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National politics

It’s first-past-the-post for me

Ten weeks from today we will be going to the polls to decide whether or not we want to keep our first-past-the-post voting system. I will be campaigning hard over that time against AV which I think is a fundamentally unfair system.

It is dangerous to patronise voters but AV is complex and too many people make mistakes with it. The voting for the London Mayor uses the AV system and I noted almost three years ago that 41,000 Londoners, 1.7% of the electorate lost their first vote as a result of the complexity of the system. I said back in 2008:

Anyone at the counts will know how many people wasted their votes as a result of being confused by this system. Some people put the numerals 1 and 2 in the left-hand column – both votes rejected. Many people put two crosses in the left hand column – both votes rejected. 41,000 or 1.7% of first preference votes were rejected. 412,000 or 17% of second preferences were rejected and 408,000 or 17% of voters didn’t bother with the second vote.

If 17% of second votes aren’t even counted you have to start asking some hard questions. This was the third time AV has been used for this election so it is no use arguing that voters were inexperienced.

The second reason I think it is unfair, as Carmeron says in the video, is that it gives a minority of voters two bites of the cherry. So, for instance, the left can appear to be much bigger than it is. The Marxist entryists in the Green Party can vote once for the Greens and then vote again for the Labour Party.

AV is complex and unfair. FPTP is a bit harsh but very transparent. Bit like me!

5 replies on “It’s first-past-the-post for me”

Phil,

I wish this AV business was not so politicised because if we don’t like the Tories then we may see people voting in favour of AV just to spite them – even though Labour itself is not exactly keen on AV.

On the one hand this is a constitutional change which will affect us for ever. But on the other, some pundits say that it will affect results in only a small number of constituencies – so why be bothered?

According to the Times Italy has had this system for a long time and the ruling party has not changed- simply the minorities supporting it have changed. If so I do not support AV.

It might well be good to have the iniquities of hard right wing politics held in check by the Liberals but the only way the Liberals are going to be in power is by toadying to the Tories. The same will happen when there is a swing to Labour. And then we will see the Liberals giving up on some policies which they now support.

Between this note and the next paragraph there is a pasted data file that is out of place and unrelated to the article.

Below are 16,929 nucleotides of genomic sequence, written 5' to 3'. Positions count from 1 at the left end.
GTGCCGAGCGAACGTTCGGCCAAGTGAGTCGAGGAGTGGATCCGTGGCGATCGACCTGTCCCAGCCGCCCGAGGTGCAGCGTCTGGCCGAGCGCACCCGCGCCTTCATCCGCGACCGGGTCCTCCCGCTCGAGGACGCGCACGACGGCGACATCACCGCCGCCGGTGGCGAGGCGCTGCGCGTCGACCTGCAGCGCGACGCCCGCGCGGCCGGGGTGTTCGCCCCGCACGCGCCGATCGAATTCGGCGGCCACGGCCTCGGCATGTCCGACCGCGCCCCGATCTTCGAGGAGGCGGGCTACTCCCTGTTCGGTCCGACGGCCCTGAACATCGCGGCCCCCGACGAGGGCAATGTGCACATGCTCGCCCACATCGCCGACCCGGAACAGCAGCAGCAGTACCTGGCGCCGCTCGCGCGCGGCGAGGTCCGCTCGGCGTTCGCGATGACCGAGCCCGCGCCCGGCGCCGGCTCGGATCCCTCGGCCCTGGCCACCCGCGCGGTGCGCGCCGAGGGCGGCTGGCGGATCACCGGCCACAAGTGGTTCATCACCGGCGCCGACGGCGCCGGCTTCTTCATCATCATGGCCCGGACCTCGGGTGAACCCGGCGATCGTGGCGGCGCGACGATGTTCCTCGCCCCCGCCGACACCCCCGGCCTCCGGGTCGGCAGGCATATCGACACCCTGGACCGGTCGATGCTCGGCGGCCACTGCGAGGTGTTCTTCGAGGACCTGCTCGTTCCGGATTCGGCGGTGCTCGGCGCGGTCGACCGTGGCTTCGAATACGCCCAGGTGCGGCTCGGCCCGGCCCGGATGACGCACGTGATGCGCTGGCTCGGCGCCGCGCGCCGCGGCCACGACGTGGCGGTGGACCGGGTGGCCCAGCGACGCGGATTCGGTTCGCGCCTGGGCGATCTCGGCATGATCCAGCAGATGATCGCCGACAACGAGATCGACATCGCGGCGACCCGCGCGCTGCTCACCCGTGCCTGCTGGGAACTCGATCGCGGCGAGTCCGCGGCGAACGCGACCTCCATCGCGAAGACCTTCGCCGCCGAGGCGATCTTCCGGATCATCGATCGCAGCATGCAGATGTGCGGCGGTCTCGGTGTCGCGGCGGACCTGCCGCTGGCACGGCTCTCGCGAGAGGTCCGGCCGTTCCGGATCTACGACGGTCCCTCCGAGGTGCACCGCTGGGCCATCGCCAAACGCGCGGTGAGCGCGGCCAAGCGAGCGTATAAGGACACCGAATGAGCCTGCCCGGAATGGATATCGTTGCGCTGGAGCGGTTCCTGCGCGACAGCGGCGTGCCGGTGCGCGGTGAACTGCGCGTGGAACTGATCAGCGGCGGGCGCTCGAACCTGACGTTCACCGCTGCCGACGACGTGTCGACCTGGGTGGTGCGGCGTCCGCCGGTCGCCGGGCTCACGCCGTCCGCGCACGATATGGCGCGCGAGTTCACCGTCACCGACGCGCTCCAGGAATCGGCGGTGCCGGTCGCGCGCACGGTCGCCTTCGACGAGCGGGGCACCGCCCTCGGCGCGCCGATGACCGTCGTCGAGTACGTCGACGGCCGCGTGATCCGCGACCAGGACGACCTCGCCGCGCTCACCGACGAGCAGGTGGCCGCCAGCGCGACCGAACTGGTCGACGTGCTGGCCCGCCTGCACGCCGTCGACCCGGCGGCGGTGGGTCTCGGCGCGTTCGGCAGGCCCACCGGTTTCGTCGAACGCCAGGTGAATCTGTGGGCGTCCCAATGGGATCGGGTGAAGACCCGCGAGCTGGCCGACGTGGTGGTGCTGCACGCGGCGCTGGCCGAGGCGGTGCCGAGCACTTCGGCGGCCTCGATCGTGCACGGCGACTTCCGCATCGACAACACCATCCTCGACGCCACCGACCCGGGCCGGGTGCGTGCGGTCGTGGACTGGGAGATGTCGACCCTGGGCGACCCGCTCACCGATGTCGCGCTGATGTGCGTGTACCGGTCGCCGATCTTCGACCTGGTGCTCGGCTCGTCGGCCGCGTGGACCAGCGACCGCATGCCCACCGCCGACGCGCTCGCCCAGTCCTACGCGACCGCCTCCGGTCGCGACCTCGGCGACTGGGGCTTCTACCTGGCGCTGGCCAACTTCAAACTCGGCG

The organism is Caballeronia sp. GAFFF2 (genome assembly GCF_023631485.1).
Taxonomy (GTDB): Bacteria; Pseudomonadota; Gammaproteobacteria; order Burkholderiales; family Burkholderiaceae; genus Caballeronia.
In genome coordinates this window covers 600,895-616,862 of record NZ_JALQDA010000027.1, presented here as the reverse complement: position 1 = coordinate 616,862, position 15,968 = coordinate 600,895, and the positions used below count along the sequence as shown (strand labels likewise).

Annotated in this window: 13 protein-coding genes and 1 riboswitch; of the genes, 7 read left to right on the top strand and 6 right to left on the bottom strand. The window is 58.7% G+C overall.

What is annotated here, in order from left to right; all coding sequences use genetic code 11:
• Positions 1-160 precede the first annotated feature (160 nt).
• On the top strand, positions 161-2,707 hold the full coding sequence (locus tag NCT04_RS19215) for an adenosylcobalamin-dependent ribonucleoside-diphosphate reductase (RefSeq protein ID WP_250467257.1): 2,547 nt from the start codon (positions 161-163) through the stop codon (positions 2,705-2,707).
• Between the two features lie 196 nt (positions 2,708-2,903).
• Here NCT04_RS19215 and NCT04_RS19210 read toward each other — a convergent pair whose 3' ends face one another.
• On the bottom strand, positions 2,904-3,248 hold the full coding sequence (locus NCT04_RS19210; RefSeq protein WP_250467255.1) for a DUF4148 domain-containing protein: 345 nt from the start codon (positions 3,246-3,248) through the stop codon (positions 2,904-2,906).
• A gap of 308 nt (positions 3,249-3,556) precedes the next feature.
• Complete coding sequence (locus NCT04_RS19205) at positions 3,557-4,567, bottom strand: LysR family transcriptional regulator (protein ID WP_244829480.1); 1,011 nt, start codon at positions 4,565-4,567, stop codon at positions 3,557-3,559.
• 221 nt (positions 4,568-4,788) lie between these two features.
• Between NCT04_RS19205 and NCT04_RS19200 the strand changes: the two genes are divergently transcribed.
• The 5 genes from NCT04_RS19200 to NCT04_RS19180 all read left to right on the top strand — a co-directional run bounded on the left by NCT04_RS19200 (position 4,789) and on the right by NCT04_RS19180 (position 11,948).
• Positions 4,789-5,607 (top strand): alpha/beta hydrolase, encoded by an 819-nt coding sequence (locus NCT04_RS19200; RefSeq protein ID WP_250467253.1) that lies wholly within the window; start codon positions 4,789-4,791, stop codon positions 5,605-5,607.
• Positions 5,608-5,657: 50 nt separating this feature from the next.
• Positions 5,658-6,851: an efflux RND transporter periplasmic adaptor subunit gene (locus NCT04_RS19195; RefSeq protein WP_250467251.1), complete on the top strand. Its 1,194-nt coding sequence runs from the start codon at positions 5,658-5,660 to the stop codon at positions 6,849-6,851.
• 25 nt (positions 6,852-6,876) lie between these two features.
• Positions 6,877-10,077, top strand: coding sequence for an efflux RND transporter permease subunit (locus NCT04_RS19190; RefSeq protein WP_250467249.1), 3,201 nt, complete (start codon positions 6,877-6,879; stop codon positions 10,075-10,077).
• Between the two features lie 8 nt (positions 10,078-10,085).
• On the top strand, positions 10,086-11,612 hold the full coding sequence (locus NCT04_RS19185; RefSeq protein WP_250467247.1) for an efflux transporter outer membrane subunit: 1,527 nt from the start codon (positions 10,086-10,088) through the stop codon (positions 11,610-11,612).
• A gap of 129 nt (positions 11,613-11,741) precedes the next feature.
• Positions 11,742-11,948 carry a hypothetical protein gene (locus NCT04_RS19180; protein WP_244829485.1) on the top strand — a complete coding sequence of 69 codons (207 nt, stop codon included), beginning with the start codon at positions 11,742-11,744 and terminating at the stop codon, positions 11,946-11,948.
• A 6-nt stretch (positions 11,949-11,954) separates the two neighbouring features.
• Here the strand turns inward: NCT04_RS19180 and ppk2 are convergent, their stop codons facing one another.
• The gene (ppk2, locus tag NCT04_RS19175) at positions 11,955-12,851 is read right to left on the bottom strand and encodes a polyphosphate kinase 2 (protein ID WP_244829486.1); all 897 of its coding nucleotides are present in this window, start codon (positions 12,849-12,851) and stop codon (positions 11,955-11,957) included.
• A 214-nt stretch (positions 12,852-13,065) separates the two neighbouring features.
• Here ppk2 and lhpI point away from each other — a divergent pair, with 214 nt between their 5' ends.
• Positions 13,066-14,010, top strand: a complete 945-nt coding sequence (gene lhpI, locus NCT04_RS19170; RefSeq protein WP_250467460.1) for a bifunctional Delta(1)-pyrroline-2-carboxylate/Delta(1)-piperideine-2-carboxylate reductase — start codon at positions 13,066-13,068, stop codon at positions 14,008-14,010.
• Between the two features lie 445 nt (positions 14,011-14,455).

Brits just don’t like AH crawlers.

I am used to strong government and although there have been some terrible iniquities on both sides, at least the two main parties alternate and redress some of the worst policy decisions.

What I do find offensive is that – taking the present Coalition as an example – the Tories campaigned on Ticket A and the Liberals on Ticket B. But so soon as they formed a Coalition they tore up their tickets and created a third. I don’t feel comfortable with voting for A or B (or C) if their manifestos turn out to be worthless. I also want the option for swing voters being retained. I think AV will take that away.

FPTP may be harsher.

All politicians are about as delightfully transparent as a block of granite!

Poor arguments Phil.

1. AV is simple enough for Australia and their democracy functions fine.
2. Voters only get a second chance to vote if their first vote has been wasted.

AV is simple and fairer than anything except proportional representation. FPTP is a very harsh (on everyone but the Tories and Labour). FPTP transparently aids the status quo of polarised politics.

Just seen an article for AV by Ealing Liberal Councilor Gary Malcolm at http://garymalcolm.blogspot.com/2011/03/why-ealing-should-vote-yes-to-av.html

Two lies in two sentences :

“one Conservative MP, John Strafford, has been very out-spoken in favour of AV. AV is currently used to elect the Mayor of London so you may be familiar with the system.”

I don’t know who John Strafford is, but he’s not a Conservative MP. They use Supplementary Vote rather than AV for the Mayor of London – I’m no expert on systems, but I’ve seen the difference described as important on blog sites.

Just proves you can’t trust a Liberal to tell the truth.

John

John,

It is not good to call people liers all of the time. I try to reserve this for people who know they are telling lies rather than people who make mistakes.

I think that Gary made a couple of mistakes. There is a pro-AV Tory activist called John Strafford who is not an MP. The supplementary vote looks very similar to AV. I have made the mistake myself. In the supplementary system if there is not a clear majority all the candidates except the biggest two are removed and their second votes counted. Under AV there may be many rounds of voting, eliminating just the smallest first.

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